Michael Patton has upgraded from the Legos of his childhood to building and programming complicated robotics.
"I've always been an engineering-minded person," he said. "It was just kind of a natural fit."
Patton, a junior at Soddy-Daisy High School, and about a dozen other students are constructing a six-wheeled robot to go head-to-head in a national robotics competition. Volunteers and experts at the Tennessee Valley Authority are helping students build the robot in the training center next to TVA's Sequoyah Nuclear Plant.
The Knoxville competition -- sponsored by FIRST (For Inspiration and Recognition of Science and Technology) and set for March 1-3 -- will pit teams of three robots against each other. The objective is to pick up and shoot as many baskets as possible using Nerf-style basketballs. How they do it is up to each team; some will use mechanical arms or air cannons to shoot the balls.
"There will be as many solutions as there are kids," said Richard Manning, a local retired engineer who's helping with the project.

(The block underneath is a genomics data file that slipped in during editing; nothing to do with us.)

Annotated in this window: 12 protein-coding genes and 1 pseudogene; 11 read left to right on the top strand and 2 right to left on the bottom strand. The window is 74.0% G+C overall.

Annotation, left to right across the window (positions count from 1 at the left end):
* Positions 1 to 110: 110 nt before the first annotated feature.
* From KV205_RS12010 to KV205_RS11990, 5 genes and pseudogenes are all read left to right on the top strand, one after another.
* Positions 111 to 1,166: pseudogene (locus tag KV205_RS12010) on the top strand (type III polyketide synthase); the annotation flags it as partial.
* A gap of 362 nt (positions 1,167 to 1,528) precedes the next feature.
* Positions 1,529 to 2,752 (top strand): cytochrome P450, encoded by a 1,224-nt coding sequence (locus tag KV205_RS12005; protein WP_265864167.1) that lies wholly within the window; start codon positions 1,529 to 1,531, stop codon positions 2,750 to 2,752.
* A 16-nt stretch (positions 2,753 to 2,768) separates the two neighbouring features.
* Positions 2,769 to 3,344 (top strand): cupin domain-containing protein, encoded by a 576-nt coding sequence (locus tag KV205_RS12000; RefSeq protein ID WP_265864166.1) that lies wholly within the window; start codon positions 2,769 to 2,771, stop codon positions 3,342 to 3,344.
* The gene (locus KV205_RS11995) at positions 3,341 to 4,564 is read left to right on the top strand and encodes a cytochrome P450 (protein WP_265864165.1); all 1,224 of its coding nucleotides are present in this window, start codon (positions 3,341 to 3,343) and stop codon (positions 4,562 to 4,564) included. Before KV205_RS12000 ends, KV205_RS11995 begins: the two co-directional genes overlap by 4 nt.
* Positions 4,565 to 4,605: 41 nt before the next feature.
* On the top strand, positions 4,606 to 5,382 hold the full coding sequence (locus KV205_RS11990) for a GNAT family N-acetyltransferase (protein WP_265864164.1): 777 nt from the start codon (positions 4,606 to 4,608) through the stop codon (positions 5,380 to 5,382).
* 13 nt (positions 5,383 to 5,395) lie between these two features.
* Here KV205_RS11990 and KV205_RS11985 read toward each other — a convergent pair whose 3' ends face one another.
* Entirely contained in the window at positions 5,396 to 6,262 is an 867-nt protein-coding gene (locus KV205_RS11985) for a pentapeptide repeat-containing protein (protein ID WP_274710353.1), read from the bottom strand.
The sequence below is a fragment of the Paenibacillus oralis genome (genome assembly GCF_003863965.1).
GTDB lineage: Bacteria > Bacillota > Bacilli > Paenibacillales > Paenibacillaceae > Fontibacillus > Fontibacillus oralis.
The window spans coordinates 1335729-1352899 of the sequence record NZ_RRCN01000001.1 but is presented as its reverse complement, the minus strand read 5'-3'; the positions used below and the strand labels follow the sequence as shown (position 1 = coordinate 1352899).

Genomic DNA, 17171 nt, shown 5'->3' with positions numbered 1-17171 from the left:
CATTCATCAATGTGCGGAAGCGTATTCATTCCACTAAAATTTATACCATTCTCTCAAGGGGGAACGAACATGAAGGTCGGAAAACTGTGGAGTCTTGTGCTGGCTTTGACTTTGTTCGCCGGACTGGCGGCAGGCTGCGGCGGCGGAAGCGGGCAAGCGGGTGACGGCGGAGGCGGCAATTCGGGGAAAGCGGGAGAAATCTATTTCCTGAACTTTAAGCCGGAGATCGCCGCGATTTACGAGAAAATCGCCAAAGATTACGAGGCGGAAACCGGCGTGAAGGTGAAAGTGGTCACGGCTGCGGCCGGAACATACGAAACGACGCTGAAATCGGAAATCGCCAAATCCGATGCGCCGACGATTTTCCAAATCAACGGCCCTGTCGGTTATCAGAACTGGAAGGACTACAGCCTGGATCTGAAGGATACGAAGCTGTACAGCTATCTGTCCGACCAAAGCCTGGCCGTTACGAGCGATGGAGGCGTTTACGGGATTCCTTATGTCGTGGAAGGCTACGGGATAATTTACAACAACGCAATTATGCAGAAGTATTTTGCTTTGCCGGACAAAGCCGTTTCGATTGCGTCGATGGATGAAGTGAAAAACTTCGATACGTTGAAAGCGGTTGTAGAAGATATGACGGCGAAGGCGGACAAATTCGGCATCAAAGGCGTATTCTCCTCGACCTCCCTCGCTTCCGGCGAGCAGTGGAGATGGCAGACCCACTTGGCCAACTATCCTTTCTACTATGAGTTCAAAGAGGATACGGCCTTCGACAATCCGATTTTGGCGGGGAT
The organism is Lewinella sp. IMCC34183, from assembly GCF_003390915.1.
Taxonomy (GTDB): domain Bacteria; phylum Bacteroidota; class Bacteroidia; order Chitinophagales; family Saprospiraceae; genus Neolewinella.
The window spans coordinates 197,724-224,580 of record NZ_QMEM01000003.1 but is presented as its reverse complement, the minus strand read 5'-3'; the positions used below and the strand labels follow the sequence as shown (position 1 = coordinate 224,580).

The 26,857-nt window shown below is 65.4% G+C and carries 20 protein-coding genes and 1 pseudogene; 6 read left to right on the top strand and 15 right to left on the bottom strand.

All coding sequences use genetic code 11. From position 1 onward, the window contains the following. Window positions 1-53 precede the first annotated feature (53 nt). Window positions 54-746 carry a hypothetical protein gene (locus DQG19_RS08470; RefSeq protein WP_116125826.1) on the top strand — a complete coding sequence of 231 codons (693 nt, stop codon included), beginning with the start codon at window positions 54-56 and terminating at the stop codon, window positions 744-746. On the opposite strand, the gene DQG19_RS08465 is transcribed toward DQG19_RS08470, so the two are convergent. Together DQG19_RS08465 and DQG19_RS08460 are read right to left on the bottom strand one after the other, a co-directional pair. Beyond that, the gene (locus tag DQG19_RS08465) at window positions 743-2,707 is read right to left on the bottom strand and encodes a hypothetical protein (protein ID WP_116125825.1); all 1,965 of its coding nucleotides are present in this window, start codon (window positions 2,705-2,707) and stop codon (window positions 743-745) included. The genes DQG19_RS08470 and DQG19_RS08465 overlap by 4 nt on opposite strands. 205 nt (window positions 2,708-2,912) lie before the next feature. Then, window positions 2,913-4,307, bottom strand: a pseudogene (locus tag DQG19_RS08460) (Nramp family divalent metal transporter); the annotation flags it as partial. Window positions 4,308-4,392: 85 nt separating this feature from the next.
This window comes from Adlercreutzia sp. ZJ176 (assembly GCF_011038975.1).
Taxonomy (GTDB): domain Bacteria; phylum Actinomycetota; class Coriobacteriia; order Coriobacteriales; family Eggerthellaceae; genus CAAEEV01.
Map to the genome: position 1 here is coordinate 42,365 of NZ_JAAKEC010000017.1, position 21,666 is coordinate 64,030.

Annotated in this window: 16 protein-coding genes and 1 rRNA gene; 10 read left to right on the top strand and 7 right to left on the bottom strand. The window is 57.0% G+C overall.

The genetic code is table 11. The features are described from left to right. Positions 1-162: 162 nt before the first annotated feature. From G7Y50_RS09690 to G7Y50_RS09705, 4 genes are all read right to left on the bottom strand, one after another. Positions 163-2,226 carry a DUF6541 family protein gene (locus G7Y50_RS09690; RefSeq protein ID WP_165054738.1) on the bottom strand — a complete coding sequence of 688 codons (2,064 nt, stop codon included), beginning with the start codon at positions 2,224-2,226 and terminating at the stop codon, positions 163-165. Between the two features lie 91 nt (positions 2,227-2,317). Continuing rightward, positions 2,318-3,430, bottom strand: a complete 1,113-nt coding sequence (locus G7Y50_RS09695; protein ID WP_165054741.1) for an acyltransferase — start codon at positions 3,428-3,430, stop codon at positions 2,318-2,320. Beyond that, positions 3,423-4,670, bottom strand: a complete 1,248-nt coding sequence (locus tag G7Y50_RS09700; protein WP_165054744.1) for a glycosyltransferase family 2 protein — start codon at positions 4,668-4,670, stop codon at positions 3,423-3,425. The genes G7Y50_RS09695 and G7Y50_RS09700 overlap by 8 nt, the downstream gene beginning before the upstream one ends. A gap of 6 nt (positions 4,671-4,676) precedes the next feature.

The local team is building a rotating belt to lob the balls. When they compete in Knoxville, the gym's atmosphere will resemble that of a rowdy basketball game, complete with hollering fans and even cheerleaders for some teams, Patton said.
"It's turning robotics into a sport," he said.
The competition gives him a glimpse into the world of an engineer, Patton said. After attending the University of North Carolina-Charlotte, he hopes to become a mechanical engineer.
Building the robot is "just like a normal engineer -- too much to get done in too little time," he said. "But you've got to get it done."
TVA helps fund the competition, along with about 15 other teams in Hamilton County elementary and middle schools that compete at various levels. Charles Spencer, a TVA senior adviser, said the organization wants to encourage students interested in science, technology, engineering and math.
"We want some of these kids to come work for us eventually," he said.
And there's plenty of demand in Hamilton County Schools, Spencer said. Some schools have so much interest, they must draw names in a lottery or make students write an essay to get into the group, he said.
"You've got kids actually building something using computers," Spencer said. "The kids just love it."